TW (aka The Writer) had never wanted a cat. He’d always thought that a dog was in his future. But a cat, never.
Then one Saturday afternoon eight years before, a kitten crawled up into his engine. With meows reaching across the shopping center parking lot, the kitten notified the world she wanted out. He saw the crowd gathered around his car. He popped the hood open. A tall, scrawny teen reached in and pulled out a small gray cat and handed the creature over to TW.
A white-haired woman said, “I guess it’s yours.”
The furry creature, smaller than the palm of his hand, meowed. And it didn’t just meowed. It Meowed.
“Just take it home and feed it and put out a poop box and it’ll be fine.”
“I don’t know.”
“Follow me,” the woman insisted.
She reached into her car and handed him a shoe box for the kitten.
Like a mouse after a piped piper, he followed her into the nearby pet store. Back in the parking lot, she said, “My name is Claire. Here’s my card. You can call me if you have any questions.” Then she drove away.
Despite his resistance, TW took a liking to the kitten over the next week. And the kitten took a liking to its new home.
She bonded with his couch. She bonded with his bed. She bonded with his chair. She bonded with her food and water bowls. She bonded with the poop box. And she bonded with his lap.
After several tries, he found a vet he liked. Dr. Hatch was very patient with TW. “You don’t have to be afraid of the cat.”
“Yeah, but…she’s so small.”
Dr. Hatch laughed. “Oh, she’ll grow.”
“But, Dr. Hatch…”
“Helen. You can call me Helen.” Then Helen went on to ease TW’s mind about the cat. “Have you given her a name?”
“No,” TW said, frowning. “I didn’t think it was a good idea since I wouldn’t be keeping her.”
“Oh, you’ll be keeping her.”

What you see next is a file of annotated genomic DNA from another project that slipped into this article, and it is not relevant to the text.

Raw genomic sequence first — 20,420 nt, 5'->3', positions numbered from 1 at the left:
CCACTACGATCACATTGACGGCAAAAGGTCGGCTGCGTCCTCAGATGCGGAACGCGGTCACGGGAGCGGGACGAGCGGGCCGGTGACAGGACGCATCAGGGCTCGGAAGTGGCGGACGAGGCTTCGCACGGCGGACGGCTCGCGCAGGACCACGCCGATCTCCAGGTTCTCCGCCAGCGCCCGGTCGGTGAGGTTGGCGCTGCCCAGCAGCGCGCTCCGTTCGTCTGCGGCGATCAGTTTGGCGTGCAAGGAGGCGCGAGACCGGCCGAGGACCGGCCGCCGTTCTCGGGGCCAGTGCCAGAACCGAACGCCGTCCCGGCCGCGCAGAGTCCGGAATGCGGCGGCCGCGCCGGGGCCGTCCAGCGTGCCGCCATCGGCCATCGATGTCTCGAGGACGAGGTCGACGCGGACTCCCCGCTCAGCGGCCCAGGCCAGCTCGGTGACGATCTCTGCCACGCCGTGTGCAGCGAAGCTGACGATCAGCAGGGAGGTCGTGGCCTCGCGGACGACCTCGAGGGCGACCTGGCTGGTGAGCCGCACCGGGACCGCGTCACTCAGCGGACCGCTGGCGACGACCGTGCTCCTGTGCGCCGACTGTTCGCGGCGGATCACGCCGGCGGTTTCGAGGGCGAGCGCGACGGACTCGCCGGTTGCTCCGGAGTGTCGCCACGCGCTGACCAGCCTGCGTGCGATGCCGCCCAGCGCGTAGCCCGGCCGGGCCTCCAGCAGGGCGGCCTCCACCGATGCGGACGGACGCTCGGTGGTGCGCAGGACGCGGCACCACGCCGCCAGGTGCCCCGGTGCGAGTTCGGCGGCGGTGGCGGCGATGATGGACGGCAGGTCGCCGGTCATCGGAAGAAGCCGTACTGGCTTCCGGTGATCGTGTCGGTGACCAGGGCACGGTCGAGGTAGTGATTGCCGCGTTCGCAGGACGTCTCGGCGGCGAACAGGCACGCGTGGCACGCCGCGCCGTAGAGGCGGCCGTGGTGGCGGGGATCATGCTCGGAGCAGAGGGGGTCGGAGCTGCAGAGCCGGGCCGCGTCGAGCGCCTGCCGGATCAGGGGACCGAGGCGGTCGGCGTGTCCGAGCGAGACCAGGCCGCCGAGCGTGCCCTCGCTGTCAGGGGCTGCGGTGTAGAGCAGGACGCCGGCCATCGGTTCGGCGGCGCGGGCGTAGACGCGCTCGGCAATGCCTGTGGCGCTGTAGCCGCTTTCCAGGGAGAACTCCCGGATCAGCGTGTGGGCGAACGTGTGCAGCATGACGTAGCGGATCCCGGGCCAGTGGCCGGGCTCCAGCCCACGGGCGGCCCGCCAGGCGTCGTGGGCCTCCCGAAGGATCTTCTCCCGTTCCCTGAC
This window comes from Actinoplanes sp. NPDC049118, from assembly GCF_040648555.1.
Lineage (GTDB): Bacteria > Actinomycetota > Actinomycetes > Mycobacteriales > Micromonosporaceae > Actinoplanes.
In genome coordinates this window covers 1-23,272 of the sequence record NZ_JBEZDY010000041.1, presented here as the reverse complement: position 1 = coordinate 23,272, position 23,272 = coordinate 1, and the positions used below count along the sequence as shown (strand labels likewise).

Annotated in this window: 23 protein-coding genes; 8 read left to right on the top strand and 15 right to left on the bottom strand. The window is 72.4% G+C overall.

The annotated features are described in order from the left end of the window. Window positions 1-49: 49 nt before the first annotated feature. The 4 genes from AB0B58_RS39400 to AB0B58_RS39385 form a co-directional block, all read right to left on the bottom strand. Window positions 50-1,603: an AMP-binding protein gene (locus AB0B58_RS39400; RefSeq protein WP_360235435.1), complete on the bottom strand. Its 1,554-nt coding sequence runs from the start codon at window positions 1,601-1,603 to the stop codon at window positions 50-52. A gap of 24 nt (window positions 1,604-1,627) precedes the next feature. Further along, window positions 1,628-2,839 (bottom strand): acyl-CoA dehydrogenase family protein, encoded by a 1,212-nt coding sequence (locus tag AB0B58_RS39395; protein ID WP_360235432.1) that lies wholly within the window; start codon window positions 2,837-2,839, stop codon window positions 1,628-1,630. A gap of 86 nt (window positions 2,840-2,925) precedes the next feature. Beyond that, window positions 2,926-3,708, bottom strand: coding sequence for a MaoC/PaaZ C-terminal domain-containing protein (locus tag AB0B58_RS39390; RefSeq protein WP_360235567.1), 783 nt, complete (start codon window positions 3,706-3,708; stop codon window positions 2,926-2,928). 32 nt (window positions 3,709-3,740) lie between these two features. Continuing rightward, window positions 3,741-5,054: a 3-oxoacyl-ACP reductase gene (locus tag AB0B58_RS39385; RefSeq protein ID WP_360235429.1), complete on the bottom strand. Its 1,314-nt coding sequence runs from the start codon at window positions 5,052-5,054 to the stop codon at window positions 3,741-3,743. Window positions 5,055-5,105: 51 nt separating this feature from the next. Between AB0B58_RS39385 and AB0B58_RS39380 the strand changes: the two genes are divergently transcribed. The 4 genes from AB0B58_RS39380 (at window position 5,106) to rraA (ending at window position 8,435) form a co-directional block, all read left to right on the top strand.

“What makes you so sure?”
“She’s already claimed you.”
“Guess I’ll call her Cat.”
“Very unusual name.” Helen laughed.
And that was how he’d gotten to know Helen, and they’d begun dating.
Though things hadn’t worked out with Helen, they’d definitely worked out with Cat. Cat became as close to TW as anyone he’d ever known. With others, and this included Sylvia, he’d held something back. Not with Cat.
No matter how bad a day TW had, Cat always cheered him up. No matter what he was trying to decide, Cat always had a say in the decision. If he brought home a piece of furniture and Cat didn’t like it, it went back.
Each morning he went on the back porch. Cat ran out into the yard. She chased the ball he threw for her. She jumped six feet in the air and caught it. She went after lizards and squirrels and birds but never caught them. She just liked chasing things.
On the weekends, TW took leisurely walks through the neighborhood in the late afternoon. Cat walked by his side.
There were times when TW thought he could read Cat’s mind. And there were times when he came to believe she could read his.
No matter how sick or sad or frustrated he became, she was always a comfort. Most nights Cat cozied up to him and lay on his lap while he read or watched TV.
Now Cat stood at his front door, bleeding. She looked up into his eyes. Her green eyes said, “I’m hurting. I’m in pain. Please do something.”
He scooped her up into his arms, laid her on the table and managed to stop the bleeding with bandages. Then he picked her up and put her on the passenger seat of his car and rushed her to the vet hospital. As he drove, she closed her eyes and fell asleep